Will new legislation help reduce India’s sky-high rate of road fatalities?
A staggering 17 people an hour on average are killed on India’s roads. The country has the highest number of road accident casualties in the world – more than 1.34 million lives have been lost in the past decade.
Yet 50% of these deaths could have been prevented, according to estimates by the Law Commission of India, if passersby were less hesitant about providing immediate assistance.
In the absence of established emergency medical services, ‘Good Samaritans’ can play a game-changing role in saving lives. But a national study conducted by SaveLIFE Foundation (SLF), an NGO dedicated to improving road safety and emergency care in India, has revealed that three out of four people are reluctant to offer help to road victims for fear of repercussions.
Procedural hurdles, unnecessary police questioning and legal issues are all preventing bystanders from offering vital aid.
In response to this alarming issue, a team of lawyers, led by Dechert, produced a comparative study of Good Samaritan laws in Europe, the US and Asia, to support SLF in its advocacy efforts to pass new legislation in India and protect first responders to road accidents.
In 2012, SLF filed a “Writ Petition” in the Supreme Court of India, seeking a framework for protection of Good Samaritans to safeguard bystanders and passersby from police harassment, detention at hospitals and prolonged court proceedings. The following year TrustLaw connected SLF to lawyers from Dechert, Carrington, Coleman, Sloman & Blumenthal and Intel, to conduct a review of best practice legislations in England and Wales, France, China and the US as a basis for a Good Samaritan model law for India.
The report found that all these countries offer civil and/or criminal liability protection for first responders to victims of road accidents provided that the requisite statutory requirements are met.
This formed the basis of SLF’s advocacy for legal reform within India’s constitutional framework, strengthened the NGO’s case with policymakers, parliamentarians and Supreme Court judges, and helped inform and influence public opinion.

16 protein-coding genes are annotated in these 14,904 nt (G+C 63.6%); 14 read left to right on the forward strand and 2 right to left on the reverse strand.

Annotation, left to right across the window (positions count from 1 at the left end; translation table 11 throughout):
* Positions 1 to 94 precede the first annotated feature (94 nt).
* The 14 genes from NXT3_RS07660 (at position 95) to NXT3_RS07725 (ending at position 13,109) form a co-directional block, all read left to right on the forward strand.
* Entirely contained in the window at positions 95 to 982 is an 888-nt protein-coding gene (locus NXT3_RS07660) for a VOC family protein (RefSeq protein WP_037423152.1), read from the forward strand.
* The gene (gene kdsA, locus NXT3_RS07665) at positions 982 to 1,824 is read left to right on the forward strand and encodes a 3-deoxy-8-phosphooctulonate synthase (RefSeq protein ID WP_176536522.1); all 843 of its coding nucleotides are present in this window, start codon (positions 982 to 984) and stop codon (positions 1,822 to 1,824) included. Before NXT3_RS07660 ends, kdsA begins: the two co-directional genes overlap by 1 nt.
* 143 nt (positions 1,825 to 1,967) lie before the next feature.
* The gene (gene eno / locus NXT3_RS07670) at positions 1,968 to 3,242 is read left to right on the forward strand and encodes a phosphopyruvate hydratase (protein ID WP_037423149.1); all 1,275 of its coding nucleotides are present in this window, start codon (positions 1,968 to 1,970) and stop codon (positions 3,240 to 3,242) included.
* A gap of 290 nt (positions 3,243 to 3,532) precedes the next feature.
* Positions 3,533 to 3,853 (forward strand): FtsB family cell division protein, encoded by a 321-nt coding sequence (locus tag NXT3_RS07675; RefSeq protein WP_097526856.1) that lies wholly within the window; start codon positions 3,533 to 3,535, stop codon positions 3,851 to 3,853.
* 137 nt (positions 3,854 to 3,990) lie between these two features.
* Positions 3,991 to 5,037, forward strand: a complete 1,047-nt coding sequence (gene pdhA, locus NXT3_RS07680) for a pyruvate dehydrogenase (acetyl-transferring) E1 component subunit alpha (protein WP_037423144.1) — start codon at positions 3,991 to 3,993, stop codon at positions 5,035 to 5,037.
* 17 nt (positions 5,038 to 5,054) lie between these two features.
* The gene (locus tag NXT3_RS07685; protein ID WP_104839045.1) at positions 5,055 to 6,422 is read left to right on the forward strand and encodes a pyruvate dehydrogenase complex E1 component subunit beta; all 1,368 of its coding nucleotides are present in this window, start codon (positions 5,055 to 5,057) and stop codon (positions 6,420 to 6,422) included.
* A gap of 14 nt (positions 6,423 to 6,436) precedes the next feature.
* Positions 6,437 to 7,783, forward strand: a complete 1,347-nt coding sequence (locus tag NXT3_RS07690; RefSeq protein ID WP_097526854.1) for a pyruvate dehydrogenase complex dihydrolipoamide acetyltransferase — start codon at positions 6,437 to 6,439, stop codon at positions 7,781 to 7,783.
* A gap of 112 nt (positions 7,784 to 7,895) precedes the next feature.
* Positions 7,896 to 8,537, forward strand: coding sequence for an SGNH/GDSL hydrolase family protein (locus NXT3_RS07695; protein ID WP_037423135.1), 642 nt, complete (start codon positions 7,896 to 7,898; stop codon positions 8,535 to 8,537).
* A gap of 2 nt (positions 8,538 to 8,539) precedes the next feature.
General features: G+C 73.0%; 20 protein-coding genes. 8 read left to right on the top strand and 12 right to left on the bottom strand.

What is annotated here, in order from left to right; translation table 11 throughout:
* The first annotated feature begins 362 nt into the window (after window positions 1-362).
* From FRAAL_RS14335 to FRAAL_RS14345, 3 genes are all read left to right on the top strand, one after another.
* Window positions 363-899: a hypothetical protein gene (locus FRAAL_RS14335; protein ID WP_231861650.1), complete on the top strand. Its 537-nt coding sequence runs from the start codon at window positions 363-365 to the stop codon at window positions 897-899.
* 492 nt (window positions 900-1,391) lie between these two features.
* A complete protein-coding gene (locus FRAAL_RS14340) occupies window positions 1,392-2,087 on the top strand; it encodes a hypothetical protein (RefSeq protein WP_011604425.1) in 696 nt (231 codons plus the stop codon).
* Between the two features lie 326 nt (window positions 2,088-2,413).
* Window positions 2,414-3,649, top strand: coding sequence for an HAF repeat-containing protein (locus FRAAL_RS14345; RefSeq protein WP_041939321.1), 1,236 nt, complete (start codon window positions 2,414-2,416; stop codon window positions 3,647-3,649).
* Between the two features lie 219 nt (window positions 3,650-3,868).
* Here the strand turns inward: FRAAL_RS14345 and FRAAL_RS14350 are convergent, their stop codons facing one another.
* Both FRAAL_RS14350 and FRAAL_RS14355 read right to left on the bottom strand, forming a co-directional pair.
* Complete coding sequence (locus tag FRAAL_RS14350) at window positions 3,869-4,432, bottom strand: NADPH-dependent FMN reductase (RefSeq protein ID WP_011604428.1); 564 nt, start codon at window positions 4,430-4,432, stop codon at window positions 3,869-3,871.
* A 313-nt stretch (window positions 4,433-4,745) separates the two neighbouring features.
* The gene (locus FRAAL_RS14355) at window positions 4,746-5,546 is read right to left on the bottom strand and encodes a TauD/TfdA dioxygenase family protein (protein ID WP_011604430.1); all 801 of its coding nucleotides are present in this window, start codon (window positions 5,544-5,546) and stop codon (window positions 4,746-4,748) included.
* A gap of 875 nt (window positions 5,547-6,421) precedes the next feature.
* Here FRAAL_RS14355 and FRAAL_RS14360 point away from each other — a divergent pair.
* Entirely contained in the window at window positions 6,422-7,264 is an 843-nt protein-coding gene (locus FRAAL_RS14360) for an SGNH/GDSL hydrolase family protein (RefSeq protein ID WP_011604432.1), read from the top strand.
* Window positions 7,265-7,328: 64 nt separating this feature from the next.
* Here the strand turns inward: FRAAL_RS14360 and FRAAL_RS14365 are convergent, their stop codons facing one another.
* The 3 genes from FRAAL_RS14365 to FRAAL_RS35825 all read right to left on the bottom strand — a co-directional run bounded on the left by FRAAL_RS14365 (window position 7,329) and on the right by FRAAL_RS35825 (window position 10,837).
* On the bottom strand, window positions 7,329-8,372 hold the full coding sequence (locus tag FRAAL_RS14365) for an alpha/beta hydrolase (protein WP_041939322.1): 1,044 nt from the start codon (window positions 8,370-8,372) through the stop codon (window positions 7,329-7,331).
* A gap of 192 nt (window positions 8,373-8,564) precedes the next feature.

Following extensive advocacy efforts, including a petition to the Health Minister of India, a Private Member Bill in parliament and a national consultation, in May 2015, the government published detailed guidelines on the protection of Good Samaritans. Legal safeguards included the right to anonymity, immunity from civil or criminal liabilities and protection from having hospital costs forced upon them if the victim is unable to foot the bill.
In January 2016, the government released a set of Standard Operating Procedures (SOPs) for law enforcement agencies and the judiciary to ensure the fair and just treatment of Good Samaritans during police and court procedures. The SOPs called for formal compensation and reward schemes for bystanders, and put a strict ban on any form of intimidation or harassment. On 30 March 2016, the Supreme Court delivered a landmark decision that made the guidelines and SOPs legally binding on all States and Union Territories of India.
Karnataka was the first state to give legislative backing to the court judgment and enshrine the Good Samaritan guidelines into law. In November 2016, the Legislative Assembly approved the Karnataka Good Samaritan and Medical Professional (Protection and Regulation during Emergency Situations) Bill, which is now waiting for the President of India’s assent. The Bill offers unprecedented protection to both first responders to road accidents and medical professionals.
“The new law is just the first step on the long and winding road to ensure that no life is lost for want of basic life-saving care,” says Piyush Tewari, Founder & CEO of SaveLIFE Foundation. “We are continuing our advocacy work to make sure that the Supreme Court judgment is implemented across the country and at the same time we are working with more states to enact state-specific Good Samaritan Law.”